Larry Ciesla

draw leaf table

This one minute video will show you how this draw leaf table operates:

Rather than going into a long and detailed explaination of how I built this table, instead, I'll focus on helping you understand how the table operates so you can design and build your own version.

Here is a color coded image of the table that I will use to explain the basic operation.  Notice first that there are two tops, an upper top in dark brown that is the actual table top, and a second top under the first that consists of three sectons:  a middle section in green and two draw leaves at either end in light brown.
The table with both draw leafs in the extended position.  Notice the key element of this design is that as each leaf is extended, when it reaches the end of its travel, it snaps into a position that is exactly level with the actual table top, effectively extending the length of the top.  In effect, each draw leaf must rise along a ramp system the thickness of the table top such that when it reaches the end of its travel along the ramp each leaf is at the same level of the top.  This is the key to the tables operation and I'll explain more about how this works a bit later.
One of the key reasons this can work is that the top actually floats on the table and is held in position by two pegs you can see here.  The pegs in the table top are not really drawn to scale.  In actual practice, I used pegs that were 1.25 inch in diameter.  The holes in the center section are actually slightly larger in diameter.  The fit of the pegs into the holes is key because they both must hold the table somewhat firmly in position, yet allow the top at either end to rise as either leaf is pulled out.  When the leaf reaches its fully extended position, it is the top that snaps back down as the leaf is extended past and no longer supports the top.
There are several things of note in this picture.  First, notice that the slide changes thickness from about 2 inches toward the middle to slightly less than 3/4 inch when it reaches the end of the leaf.  This change in dimension forms the "ramp" that allows the leaf to rise as it is pulled out. 

Second, notice that there are two points of contact that the ramp makes with the table base.   On the fixed center leaf, the ramp contacts the leaf at the point shown.  Note that it does not make contact in the notch that is cut thru the center brace thru which it passes.  The notch in the center is more of a side-to-side guide.  Note that the other place the ramp contacts the table at the bottom of the notch cut into the apron.  The depth of the notch in the apron must be extremely precise because that depth, along with the thickness of the ramp at the point of contact, are what establishes the height that the leaf will rise when it if fully extende or fully inserted.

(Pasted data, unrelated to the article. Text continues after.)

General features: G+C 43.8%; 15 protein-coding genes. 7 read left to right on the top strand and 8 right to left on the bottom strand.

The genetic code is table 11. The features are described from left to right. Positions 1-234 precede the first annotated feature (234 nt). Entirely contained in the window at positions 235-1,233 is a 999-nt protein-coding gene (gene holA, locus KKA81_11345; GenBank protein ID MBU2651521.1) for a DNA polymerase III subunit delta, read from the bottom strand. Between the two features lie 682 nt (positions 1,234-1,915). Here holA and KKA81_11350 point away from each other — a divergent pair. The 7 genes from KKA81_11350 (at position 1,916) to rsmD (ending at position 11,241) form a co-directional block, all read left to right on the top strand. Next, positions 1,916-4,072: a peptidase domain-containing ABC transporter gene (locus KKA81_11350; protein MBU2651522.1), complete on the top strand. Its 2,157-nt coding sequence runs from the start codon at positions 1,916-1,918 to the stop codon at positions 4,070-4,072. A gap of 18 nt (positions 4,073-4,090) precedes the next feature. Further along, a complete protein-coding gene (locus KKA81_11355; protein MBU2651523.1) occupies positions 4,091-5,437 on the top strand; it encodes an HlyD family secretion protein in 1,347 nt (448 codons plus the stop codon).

Here is an exerpt from my shop drawings that shows the particular dimensions from the table I built. 
I used my tapering jig to cut the angle for the slider ramps.  This was an extremely fussy cut that had to be dead-on to also match the depth of the notch in the apron so the leaf would be positioned at exactly the same height as the main table top when the leaf is fully extended.

Here are a couple of pictures showing how the slides attach to the leafs and pass thru notches cut into either apron as well as a center divider.  There is enough room in the center divider to allow the slides to easily pass past each other, but not so much as to allow the slides to rack as they are moved in and out.

The second picture shows how the slides are secured to the leafs using screws and glue.  If you look carefully at the bottom image, you'll note that the slide extends to the end of the leaf.  Later, I trimmed the slide so it only sticks past the apron by about an inch, but during fitup, I left it long.

One other important thing that is not shown is a stop that I fabricated to not allow the slides to extend too far.  I made a couple of stop blocks that were screwed to the slides that prevent them from passing completely thru the center apron.

Here is the table just prior to staining.  These pictures show the two alignment holes in the center section.  Also note that in the bottom picture, the leaves are fully extended.  Had the top been in place, both leafs would have risen to be in exact vertical alignment with the top.
After finishing and almost ready to go out the door.  It's difficult to see, but you'll notice that the top of each slide appears to be unfinished.  That's because I've installed a thin, low friction UHMW tape to these surfaces to allow the mechanism to work with as little friction as possible. 

I don't have a picture that shows it, but I also installed several strips of UHMW tape to the bottom of the top itself.  As the leafs are pulled out, these strips effetively lift the top very slightly above the leaf so there is no wood to wood contact.